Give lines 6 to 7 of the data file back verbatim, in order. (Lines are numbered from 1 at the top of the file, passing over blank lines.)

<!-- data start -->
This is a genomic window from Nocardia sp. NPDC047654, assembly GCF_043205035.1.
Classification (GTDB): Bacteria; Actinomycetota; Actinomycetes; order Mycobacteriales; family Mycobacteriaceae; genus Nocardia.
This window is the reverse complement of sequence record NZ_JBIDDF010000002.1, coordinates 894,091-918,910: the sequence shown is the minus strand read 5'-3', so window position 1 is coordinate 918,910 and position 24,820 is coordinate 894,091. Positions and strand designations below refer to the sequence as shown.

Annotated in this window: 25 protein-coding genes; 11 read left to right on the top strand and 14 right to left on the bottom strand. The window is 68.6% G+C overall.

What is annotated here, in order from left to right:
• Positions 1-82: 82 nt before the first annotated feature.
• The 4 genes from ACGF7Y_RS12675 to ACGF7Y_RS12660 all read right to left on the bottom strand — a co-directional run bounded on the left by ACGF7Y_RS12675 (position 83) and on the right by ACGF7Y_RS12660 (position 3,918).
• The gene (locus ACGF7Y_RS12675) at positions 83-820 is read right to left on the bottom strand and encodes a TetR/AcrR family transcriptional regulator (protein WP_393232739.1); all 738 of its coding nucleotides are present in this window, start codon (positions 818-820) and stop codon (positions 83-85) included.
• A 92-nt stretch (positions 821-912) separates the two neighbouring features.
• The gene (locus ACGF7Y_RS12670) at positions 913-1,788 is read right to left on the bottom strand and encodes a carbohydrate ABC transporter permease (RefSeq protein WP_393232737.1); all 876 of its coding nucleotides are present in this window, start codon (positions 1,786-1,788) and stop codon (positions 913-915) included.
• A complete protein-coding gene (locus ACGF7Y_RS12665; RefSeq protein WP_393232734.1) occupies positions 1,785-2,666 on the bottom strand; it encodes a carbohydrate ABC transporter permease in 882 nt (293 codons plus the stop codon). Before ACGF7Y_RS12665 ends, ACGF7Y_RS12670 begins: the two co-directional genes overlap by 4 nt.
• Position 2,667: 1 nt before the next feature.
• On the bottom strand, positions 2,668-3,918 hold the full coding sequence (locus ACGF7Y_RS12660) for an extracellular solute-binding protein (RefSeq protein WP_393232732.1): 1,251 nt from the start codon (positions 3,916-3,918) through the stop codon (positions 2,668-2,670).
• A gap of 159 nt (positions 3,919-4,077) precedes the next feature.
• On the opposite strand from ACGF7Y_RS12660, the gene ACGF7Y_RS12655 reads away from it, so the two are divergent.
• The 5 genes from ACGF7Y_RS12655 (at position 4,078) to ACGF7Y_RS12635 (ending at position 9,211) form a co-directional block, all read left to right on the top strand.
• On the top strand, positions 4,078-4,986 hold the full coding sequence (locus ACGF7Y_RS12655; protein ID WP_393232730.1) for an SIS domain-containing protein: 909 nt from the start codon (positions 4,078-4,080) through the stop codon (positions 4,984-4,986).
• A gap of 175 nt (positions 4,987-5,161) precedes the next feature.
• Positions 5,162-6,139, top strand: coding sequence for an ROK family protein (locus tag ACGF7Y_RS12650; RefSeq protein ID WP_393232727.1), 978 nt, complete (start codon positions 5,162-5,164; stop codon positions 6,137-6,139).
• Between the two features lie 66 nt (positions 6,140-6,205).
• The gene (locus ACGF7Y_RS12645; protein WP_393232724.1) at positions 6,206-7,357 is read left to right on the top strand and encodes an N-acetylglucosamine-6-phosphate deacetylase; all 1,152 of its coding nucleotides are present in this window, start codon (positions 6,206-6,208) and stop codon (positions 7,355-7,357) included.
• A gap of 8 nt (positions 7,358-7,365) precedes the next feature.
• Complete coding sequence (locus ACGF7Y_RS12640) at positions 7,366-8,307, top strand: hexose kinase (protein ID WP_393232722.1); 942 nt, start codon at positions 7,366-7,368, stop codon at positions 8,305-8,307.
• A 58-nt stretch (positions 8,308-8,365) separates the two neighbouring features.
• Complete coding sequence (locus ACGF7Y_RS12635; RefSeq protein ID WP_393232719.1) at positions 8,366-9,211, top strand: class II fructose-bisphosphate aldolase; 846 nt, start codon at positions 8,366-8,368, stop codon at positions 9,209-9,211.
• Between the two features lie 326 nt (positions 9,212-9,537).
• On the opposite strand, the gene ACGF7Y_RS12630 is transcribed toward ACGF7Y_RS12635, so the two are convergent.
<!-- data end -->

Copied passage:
• Positions 1-82: 82 nt before the first annotated feature.
• The 4 genes from ACGF7Y_RS12675 to ACGF7Y_RS12660 all read right to left on the bottom strand — a co-directional run bounded on the left by ACGF7Y_RS12675 (position 83) and on the right by ACGF7Y_RS12660 (position 3,918).